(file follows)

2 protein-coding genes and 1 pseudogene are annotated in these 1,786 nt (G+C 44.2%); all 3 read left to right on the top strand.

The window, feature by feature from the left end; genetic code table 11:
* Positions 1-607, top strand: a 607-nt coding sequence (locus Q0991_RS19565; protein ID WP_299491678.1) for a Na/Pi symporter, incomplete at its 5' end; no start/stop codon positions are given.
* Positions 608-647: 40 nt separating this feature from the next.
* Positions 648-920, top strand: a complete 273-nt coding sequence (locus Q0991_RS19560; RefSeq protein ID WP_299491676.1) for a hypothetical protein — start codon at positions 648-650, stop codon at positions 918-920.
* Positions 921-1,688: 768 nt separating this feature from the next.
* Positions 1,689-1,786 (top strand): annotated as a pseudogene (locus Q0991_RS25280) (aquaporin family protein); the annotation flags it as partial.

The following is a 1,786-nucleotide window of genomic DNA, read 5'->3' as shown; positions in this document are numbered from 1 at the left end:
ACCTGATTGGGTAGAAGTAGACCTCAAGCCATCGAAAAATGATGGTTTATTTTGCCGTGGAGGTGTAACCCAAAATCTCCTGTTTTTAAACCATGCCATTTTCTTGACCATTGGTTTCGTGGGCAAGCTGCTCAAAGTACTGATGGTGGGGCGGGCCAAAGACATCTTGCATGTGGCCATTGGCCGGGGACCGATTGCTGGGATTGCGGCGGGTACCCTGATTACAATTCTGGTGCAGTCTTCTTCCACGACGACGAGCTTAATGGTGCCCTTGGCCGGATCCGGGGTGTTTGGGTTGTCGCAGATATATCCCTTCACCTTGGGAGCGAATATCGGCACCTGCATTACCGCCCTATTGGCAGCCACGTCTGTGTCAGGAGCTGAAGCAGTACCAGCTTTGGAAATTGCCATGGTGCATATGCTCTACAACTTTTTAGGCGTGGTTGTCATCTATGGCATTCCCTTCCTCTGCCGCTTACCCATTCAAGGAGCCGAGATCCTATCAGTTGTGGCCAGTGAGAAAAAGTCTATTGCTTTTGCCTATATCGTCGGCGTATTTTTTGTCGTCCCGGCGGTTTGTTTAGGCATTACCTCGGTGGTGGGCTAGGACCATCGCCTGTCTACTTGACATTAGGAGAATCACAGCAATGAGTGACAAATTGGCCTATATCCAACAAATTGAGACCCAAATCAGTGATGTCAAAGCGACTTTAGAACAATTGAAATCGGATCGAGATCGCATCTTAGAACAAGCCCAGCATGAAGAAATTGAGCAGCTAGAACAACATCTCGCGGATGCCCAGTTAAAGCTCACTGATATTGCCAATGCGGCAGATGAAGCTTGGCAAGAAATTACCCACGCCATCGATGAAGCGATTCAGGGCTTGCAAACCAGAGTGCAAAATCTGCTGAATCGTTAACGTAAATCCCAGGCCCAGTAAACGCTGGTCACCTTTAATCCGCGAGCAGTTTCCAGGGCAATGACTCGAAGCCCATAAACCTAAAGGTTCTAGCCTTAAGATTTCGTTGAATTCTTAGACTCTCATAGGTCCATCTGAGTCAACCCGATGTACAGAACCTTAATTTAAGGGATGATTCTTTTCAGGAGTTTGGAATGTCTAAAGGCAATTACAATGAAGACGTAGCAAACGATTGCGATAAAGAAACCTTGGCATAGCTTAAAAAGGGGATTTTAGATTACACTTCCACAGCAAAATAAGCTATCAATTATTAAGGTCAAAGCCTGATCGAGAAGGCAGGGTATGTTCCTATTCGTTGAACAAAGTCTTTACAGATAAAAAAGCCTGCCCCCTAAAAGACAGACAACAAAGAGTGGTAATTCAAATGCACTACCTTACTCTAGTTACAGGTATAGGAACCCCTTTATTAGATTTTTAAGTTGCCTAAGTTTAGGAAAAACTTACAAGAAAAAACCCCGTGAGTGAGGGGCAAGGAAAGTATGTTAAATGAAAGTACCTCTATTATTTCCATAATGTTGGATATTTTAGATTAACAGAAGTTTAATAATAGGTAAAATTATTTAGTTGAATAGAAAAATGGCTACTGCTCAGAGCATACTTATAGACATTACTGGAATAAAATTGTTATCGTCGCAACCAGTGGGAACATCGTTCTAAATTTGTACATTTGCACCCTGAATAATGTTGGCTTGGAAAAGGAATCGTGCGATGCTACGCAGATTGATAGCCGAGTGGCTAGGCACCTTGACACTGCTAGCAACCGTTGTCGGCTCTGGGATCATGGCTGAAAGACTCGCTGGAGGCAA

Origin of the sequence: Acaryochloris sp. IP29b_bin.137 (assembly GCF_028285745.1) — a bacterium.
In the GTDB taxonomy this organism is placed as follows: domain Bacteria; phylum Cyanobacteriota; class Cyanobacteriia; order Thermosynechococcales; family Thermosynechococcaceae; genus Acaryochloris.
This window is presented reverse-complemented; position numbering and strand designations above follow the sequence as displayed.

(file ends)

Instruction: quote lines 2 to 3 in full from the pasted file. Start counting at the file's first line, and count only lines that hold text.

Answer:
The window, feature by feature from the left end; genetic code table 11:
* Positions 1-607, top strand: a 607-nt coding sequence (locus Q0991_RS19565; protein ID WP_299491678.1) for a Na/Pi symporter, incomplete at its 5' end; no start/stop codon positions are given.